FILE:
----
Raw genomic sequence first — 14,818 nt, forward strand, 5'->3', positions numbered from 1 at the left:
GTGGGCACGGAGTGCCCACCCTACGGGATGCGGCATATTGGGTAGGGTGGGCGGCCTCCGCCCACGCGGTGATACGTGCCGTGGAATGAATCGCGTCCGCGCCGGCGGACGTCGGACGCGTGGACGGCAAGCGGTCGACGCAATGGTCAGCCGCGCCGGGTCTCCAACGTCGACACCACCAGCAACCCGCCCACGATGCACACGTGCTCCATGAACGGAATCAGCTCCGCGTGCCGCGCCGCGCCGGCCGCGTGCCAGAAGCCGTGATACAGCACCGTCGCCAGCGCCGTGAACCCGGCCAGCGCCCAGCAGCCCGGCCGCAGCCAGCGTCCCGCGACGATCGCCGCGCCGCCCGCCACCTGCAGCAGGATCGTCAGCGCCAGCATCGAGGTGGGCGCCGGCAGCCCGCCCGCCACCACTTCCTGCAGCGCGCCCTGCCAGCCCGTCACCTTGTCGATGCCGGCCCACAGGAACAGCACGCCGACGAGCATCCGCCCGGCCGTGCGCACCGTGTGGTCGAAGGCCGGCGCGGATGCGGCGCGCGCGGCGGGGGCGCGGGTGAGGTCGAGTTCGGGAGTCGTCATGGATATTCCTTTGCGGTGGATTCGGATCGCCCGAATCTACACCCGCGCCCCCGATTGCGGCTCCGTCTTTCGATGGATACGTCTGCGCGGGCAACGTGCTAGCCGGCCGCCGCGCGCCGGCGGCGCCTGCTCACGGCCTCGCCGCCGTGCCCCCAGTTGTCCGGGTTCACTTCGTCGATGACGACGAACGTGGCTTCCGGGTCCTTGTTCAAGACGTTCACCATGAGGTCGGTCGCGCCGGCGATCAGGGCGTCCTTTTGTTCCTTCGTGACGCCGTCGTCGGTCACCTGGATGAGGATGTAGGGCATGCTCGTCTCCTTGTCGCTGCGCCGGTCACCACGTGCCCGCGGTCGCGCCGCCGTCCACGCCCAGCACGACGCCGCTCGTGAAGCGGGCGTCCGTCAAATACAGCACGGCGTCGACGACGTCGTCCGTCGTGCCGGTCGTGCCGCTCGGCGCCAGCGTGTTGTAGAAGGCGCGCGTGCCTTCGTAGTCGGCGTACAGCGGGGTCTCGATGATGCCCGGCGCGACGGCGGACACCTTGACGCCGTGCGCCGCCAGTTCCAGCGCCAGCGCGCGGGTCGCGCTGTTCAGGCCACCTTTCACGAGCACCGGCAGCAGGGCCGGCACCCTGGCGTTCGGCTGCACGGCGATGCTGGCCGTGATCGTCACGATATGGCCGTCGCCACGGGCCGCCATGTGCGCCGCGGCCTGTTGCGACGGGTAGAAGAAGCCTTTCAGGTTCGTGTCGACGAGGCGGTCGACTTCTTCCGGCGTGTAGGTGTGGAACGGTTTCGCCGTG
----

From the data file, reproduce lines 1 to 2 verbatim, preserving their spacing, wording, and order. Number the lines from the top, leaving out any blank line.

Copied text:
Raw genomic sequence first — 14,818 nt, forward strand, 5'->3', positions numbered from 1 at the left:
GTGGGCACGGAGTGCCCACCCTACGGGATGCGGCATATTGGGTAGGGTGGGCGGCCTCCGCCCACGCGGTGATACGTGCCGTGGAATGAATCGCGTCCGCGCCGGCGGACGTCGGACGCGTGGACGGCAAGCGGTCGACGCAATGGTCAGCCGCGCCGGGTCTCCAACGTCGACACCACCAGCAACCCGCCCACGATGCACACGTGCTCCATGAACGGAATCAGCTCCGCGTGCCGCGCCGCGCCGGCCGCGTGCCAGAAGCCGTGATACAGCACCGTCGCCAGCGCCGTGAACCCGGCCAGCGCCCAGCAGCCCGGCCGCAGCCAGCGTCCCGCGACGATCGCCGCGCCGCCCGCCACCTGCAGCAGGATCGTCAGCGCCAGCATCGAGGTGGGCGCCGGCAGCCCGCCCGCCACCACTTCCTGCAGCGCGCCCTGCCAGCCCGTCACCTTGTCGATGCCGGCCCACAGGAACAGCACGCCGACGAGCATCCGCCCGGCCGTGCGCACCGTGTGGTCGAAGGCCGGCGCGGATGCGGCGCGCGCGGCGGGGGCGCGGGTGAGGTCGAGTTCGGGAGTCGTCATGGATATTCCTTTGCGGTGGATTCGGATCGCCCGAATCTACACCCGCGCCCCCGATTGCGGCTCCGTCTTTCGATGGATACGTCTGCGCGGGCAACGTGCTAGCCGGCCGCCGCGCGCCGGCGGCGCCTGCTCACGGCCTCGCCGCCGTGCCCCCAGTTGTCCGGGTTCACTTCGTCGATGACGACGAACGTGGCTTCCGGGTCCTTGTTCAAGACGTTCACCATGAGGTCGGTCGCGCCGGCGATCAGGGCGTCCTTTTGTTCCTTCGTGACGCCGTCGTCGGTCACCTGGATGAGGATGTAGGGCATGCTCGTCTCCTTGTCGCTGCGCCGGTCACCACGTGCCCGCGGTCGCGCCGCCGTCCACGCCCAGCACGACGCCGCTCGTGAAGCGGGCGTCCGTCAAATACAGCACGGCGTCGACGACGTCGTCCGTCGTGCCGGTCGTGCCGCTCGGCGCCAGCGTGTTGTAGAAGGCGCGCGTGCCTTCGTAGTCGGCGTACAGCGGGGTCTCGATGATGCCCGGCGCGACGGCGGACACCTTGACGCCGTGCGCCGCCAGTTCCAGCGCCAGCGCGCGGGTCGCGCTGTTCAGGCCACCTTTCACGAGCACCGGCAGCAGGGCCGGCACCCTGGCGTTCGGCTGCACGGCGATGCTGGCCGTGATCGTCACGATATGGCCGTCGCCACGGGCCGCCATGTGCGCCGCGGCCTGTTGCGACGGGTAGAAGAAGCCTTTCAGGTTCGTGTCGACGAGGCGGTCGACTTCTTCCGGCGTGTAGGTGTGGAACGGTTTCGCCGTG